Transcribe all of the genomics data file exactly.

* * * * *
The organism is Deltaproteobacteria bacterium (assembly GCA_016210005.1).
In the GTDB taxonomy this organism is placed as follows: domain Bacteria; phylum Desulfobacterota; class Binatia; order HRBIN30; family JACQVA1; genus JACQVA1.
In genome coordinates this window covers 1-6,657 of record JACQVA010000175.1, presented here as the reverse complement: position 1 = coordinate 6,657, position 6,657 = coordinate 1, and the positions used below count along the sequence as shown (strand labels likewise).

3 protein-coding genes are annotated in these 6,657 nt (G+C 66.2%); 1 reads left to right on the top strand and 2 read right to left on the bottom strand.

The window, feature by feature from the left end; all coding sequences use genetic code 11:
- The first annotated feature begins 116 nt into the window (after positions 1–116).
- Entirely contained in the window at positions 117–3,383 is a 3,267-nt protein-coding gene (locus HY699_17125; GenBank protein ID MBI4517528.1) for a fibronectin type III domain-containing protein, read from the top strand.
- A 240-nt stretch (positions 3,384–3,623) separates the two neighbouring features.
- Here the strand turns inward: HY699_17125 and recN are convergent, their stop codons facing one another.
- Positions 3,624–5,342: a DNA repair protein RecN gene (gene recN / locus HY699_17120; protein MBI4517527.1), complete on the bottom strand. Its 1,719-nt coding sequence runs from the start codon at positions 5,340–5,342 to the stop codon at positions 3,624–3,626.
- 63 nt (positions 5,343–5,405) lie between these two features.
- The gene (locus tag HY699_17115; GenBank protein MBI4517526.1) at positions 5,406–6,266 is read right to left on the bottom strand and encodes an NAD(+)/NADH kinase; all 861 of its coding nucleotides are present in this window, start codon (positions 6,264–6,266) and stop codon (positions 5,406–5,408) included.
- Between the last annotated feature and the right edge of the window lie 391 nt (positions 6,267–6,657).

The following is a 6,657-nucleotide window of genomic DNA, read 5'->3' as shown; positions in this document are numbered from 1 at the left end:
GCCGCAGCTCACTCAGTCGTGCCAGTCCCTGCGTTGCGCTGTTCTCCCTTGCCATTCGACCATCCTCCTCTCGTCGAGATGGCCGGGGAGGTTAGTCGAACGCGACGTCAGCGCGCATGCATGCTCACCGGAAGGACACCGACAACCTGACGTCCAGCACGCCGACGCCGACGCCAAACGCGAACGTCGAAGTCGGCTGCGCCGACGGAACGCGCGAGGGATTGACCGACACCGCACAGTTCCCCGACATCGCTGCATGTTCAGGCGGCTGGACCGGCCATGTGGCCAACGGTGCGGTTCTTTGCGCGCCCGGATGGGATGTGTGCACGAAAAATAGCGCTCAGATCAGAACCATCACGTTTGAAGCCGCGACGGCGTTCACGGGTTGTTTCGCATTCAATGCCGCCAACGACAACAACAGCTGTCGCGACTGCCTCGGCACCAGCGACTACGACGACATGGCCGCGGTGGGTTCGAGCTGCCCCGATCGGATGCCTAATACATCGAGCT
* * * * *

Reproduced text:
The organism is Deltaproteobacteria bacterium (assembly GCA_016210005.1).
In the GTDB taxonomy this organism is placed as follows: domain Bacteria; phylum Desulfobacterota; class Binatia; order HRBIN30; family JACQVA1; genus JACQVA1.
In genome coordinates this window covers 1-6,657 of record JACQVA010000175.1, presented here as the reverse complement: position 1 = coordinate 6,657, position 6,657 = coordinate 1, and the positions used below count along the sequence as shown (strand labels likewise).

3 protein-coding genes are annotated in these 6,657 nt (G+C 66.2%); 1 reads left to right on the top strand and 2 read right to left on the bottom strand.

The window, feature by feature from the left end; all coding sequences use genetic code 11:
- The first annotated feature begins 116 nt into the window (after positions 1–116).
- Entirely contained in the window at positions 117–3,383 is a 3,267-nt protein-coding gene (locus HY699_17125; GenBank protein ID MBI4517528.1) for a fibronectin type III domain-containing protein, read from the top strand.
- A 240-nt stretch (positions 3,384–3,623) separates the two neighbouring features.
- Here the strand turns inward: HY699_17125 and recN are convergent, their stop codons facing one another.
- Positions 3,624–5,342: a DNA repair protein RecN gene (gene recN / locus HY699_17120; protein MBI4517527.1), complete on the bottom strand. Its 1,719-nt coding sequence runs from the start codon at positions 5,340–5,342 to the stop codon at positions 3,624–3,626.
- 63 nt (positions 5,343–5,405) lie between these two features.
- The gene (locus tag HY699_17115; GenBank protein MBI4517526.1) at positions 5,406–6,266 is read right to left on the bottom strand and encodes an NAD(+)/NADH kinase; all 861 of its coding nucleotides are present in this window, start codon (positions 6,264–6,266) and stop codon (positions 5,406–5,408) included.
- Between the last annotated feature and the right edge of the window lie 391 nt (positions 6,267–6,657).

The following is a 6,657-nucleotide window of genomic DNA, read 5'->3' as shown; positions in this document are numbered from 1 at the left end:
GCCGCAGCTCACTCAGTCGTGCCAGTCCCTGCGTTGCGCTGTTCTCCCTTGCCATTCGACCATCCTCCTCTCGTCGAGATGGCCGGGGAGGTTAGTCGAACGCGACGTCAGCGCGCATGCATGCTCACCGGAAGGACACCGACAACCTGACGTCCAGCACGCCGACGCCGACGCCAAACGCGAACGTCGAAGTCGGCTGCGCCGACGGAACGCGCGAGGGATTGACCGACACCGCACAGTTCCCCGACATCGCTGCATGTTCAGGCGGCTGGACCGGCCATGTGGCCAACGGTGCGGTTCTTTGCGCGCCCGGATGGGATGTGTGCACGAAAAATAGCGCTCAGATCAGAACCATCACGTTTGAAGCCGCGACGGCGTTCACGGGTTGTTTCGCATTCAATGCCGCCAACGACAACAACAGCTGTCGCGACTGCCTCGGCACCAGCGACTACGACGACATGGCCGCGGTGGGTTCGAGCTGCCCCGATCGGATGCCTAATACATCGAGCT